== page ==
Boo to the Big Bully
Award-winning documentary filmmaker K.P. Sasi's satirical music video on America was screened in Bangalore recently as a precursor to George Bush's visit to India
REACHING OUT K.P. Sasi: `What a newspaper article or a book cannot communicate, a film is able to in a short time'. PHOTO: ANAND SANKAR
K.P. Sasi has just about blown his chances of ever getting a visa to visit America. The beard he sports would have never really worked in his favour and his short musical "America! America! (American War Paar Da)" criticising militarist American foreign policy must surely be the last straw.
The musical was one of the many movies screened at the recently held film festival, Films 4 Peace. The festival was organised as a precursor to the protests that would greet the visit of U.S. President George Bush to India.
Based on a song originally written by Kamaan Singh Dhami, Sasi's film takes a markedly different approach in presenting an issue as serious as the effects of flawed American foreign policy on the world. The four-minute video is satirical, with editing tricks making dancer Malavika Tara Mohanan often dance on Bush's shoulder and the White House, but is severe on America's role in promoting conflict and questions the very notions of American ideas of peace and liberty. The video was a big hit at the festival and it appears it has acquired quite a fan following around the world.
Does documentary filmmaking in India need to change its approach to cater to a new and young audience? Excerpts from the interview with K.P. Sasi.
"America! America!" is so different from your other films. How did you end up making it?
The song came up during the invasion of Afghanistan. We used to have a small forum that used to mobilise protests on different issues. Kamaan was a part of that forum and he wrote that song and started singing it. The song became a big hit and was again used during the invasion of Iraq. At that time we thought of doing a music video but we never got to do it because of the money involved. It took some time to raise the money, and whenever we raised some money we did some work. We knew it would make a major impact, but we are amazed at the response. Thousands of copies are being distributed, and people from different countries are singing the song. Even some two-year-old children are hooked to the video. It is reaching the youth very fast. What an article in a newspaper or a book cannot communicate, a film is able to in a short time. In many meetings people ask for it to be played many times. In Honk Kong, it seems they once played it ten times. I have made three feature films and over twenty documentaries but the effect of this film is more than what I had imagined.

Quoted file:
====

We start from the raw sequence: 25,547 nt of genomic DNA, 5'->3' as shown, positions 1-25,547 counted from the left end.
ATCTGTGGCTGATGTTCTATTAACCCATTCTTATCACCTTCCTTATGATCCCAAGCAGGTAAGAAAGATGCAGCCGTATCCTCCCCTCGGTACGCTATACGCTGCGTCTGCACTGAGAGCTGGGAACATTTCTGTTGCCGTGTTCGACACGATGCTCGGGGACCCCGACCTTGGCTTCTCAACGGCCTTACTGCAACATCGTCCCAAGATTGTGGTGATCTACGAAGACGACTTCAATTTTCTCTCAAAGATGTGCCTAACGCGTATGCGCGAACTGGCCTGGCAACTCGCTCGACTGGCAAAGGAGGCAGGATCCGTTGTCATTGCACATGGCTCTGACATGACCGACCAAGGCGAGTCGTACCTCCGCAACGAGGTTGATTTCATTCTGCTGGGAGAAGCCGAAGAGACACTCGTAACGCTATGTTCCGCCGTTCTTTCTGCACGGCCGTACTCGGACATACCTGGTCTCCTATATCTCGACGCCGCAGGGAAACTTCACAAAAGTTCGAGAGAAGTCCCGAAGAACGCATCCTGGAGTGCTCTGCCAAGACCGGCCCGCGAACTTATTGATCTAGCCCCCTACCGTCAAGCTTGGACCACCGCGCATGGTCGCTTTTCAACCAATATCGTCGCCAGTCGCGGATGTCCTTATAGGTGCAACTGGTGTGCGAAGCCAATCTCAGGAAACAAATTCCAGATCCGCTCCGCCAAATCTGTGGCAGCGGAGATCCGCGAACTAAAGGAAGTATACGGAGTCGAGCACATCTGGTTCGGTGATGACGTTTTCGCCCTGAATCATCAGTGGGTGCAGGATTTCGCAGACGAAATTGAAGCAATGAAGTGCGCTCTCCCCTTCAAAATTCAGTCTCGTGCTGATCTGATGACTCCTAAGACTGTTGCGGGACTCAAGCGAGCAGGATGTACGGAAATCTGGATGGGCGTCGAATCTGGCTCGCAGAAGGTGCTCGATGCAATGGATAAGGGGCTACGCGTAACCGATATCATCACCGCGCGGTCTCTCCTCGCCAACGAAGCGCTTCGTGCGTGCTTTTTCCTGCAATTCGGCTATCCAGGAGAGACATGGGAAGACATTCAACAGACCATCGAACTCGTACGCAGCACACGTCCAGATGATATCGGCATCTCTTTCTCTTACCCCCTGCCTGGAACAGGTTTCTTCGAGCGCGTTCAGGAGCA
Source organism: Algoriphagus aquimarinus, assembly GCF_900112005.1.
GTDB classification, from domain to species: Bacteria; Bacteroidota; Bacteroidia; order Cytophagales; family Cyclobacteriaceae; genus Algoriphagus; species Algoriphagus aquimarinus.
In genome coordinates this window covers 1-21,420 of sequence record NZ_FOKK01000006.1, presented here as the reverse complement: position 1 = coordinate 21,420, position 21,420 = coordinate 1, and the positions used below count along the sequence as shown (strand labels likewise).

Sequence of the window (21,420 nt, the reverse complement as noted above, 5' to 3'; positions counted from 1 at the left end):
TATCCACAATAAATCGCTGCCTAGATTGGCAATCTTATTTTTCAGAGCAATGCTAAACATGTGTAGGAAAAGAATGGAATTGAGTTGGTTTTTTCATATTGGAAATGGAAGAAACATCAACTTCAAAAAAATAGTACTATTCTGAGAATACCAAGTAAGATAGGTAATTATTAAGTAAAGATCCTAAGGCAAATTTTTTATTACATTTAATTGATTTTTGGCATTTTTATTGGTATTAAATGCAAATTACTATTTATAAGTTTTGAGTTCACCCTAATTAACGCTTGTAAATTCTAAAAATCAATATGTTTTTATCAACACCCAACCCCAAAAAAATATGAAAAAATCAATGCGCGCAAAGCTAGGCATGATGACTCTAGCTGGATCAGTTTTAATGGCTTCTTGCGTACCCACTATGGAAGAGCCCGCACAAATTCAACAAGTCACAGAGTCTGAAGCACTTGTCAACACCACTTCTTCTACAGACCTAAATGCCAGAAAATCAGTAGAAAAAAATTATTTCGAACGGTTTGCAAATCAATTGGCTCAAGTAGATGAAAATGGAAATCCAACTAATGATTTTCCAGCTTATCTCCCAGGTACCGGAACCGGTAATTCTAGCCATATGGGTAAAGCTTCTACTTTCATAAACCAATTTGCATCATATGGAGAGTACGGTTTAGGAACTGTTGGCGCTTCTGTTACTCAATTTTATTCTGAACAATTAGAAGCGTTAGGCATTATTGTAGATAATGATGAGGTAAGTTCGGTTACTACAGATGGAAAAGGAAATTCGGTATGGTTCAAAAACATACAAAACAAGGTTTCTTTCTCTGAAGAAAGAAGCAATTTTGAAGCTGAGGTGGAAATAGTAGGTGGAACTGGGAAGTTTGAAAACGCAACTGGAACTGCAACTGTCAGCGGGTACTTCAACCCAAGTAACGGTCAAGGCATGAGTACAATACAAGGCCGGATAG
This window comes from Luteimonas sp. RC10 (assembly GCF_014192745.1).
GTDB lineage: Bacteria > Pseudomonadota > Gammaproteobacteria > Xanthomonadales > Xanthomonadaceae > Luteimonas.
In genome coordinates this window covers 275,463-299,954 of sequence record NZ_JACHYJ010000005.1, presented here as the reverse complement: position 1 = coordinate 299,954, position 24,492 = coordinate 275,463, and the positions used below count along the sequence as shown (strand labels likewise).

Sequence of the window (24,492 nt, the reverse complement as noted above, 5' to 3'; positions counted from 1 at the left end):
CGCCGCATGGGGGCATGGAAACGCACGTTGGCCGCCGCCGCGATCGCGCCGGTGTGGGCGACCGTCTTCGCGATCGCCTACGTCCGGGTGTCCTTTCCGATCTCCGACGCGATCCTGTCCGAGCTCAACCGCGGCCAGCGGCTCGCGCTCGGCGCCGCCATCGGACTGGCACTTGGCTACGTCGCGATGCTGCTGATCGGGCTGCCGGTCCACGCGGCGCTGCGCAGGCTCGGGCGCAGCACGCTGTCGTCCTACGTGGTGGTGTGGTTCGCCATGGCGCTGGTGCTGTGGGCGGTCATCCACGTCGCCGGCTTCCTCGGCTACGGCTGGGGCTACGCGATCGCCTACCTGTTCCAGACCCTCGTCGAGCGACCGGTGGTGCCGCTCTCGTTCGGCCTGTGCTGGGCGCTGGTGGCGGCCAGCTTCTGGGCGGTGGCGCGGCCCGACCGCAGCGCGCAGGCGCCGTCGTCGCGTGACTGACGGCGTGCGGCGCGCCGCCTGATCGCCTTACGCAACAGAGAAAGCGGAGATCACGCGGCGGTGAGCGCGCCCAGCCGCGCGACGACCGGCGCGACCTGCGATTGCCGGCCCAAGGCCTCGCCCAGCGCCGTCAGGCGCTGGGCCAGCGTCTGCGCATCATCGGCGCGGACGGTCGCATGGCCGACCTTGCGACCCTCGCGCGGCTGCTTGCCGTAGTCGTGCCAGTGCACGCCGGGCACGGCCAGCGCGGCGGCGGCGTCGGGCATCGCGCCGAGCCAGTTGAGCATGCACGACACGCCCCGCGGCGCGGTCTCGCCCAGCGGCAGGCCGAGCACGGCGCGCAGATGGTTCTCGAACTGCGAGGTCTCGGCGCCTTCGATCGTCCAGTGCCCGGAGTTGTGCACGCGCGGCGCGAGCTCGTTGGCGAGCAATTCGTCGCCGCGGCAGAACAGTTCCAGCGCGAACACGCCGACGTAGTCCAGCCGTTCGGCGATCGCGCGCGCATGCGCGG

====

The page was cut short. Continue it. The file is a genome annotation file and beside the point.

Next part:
Your last film before video was The Source Of Life For Sale, a movie about the impact which privatisation of water supply will have on society. It is an issue not much reported in the mainstream media and in fact people believe privatisation will bring better service. How can you reach a bigger audience?
There are two sides to this question. One side is issue-based films or activist films, whatever you call it, have no reach. That I think is wrong. Say if you write an ordinary book with Penguin, how many copies are sold? Two thousand? That's the kind of readership we are talking about. But if you produce an activist film, at least 500 copies are circulated. One screening if you take, one copy gets 100 screenings, is watched by 30-40 people. You can imagine the audience. But even today our films don't have a proper distribution network. We began about 23 years back and we had to convince the movements about the possibility of our video. Many of them were not convinced. Today for most of the struggles, a documentary has become an inseparable need. When you compare us with the western world, there is a much better system of information dissemination.
Do you think documentaries in India have a commercial space that has not yet been discovered?
Last year, the documentary on emperor penguins, March of the Penguins was a blockbuster around the world. I believe documentaries do have a commercial space. It is very difficult to convince a distributor. You can relate to a director or an actor. But distributors want to make big money, that's it. The only way is to take up distribution yourself and spend money for publicity, which is too much to ask of a filmmaker.
But issue-based cinema seems like it is gaining acceptance. Last year Santosh Sivan released his movie on sexual minorities, Navarasa, commercially...
When we began documentaries, there were very few with us, Anand Patwardhan, Tapan Bose... Today there are lots of people. Issues, which large sections of the society, especially the middle class, are going to face is something that cannot be ignored. Films are a part of life. There is nothing like I live cinema, eat cinema, shit cinema... That is a myth created by the pretentious art film world. You cannot give cinema a place more than it deserves. I believe issue-based feature films are on the rise. It is ignorance to say that cinema cannot deal with issues.
Critics have often said that documentaries don't take a journalistic approach i.e. presenting both sides of a story. Comment.
What is the objectivity of the adivasis in Narmada Valley? To look at the issue of dams, which is submerging the land of their forefathers. The myth that the mainstream media projects is that you have to have both sides of the story. My films are one-sided. Here is a question of a large section of people's voices being suppressed by the mainstream media, the government, corporate world, bureaucracy, the legal system and the police. Any work that makes their voices heard is great work.
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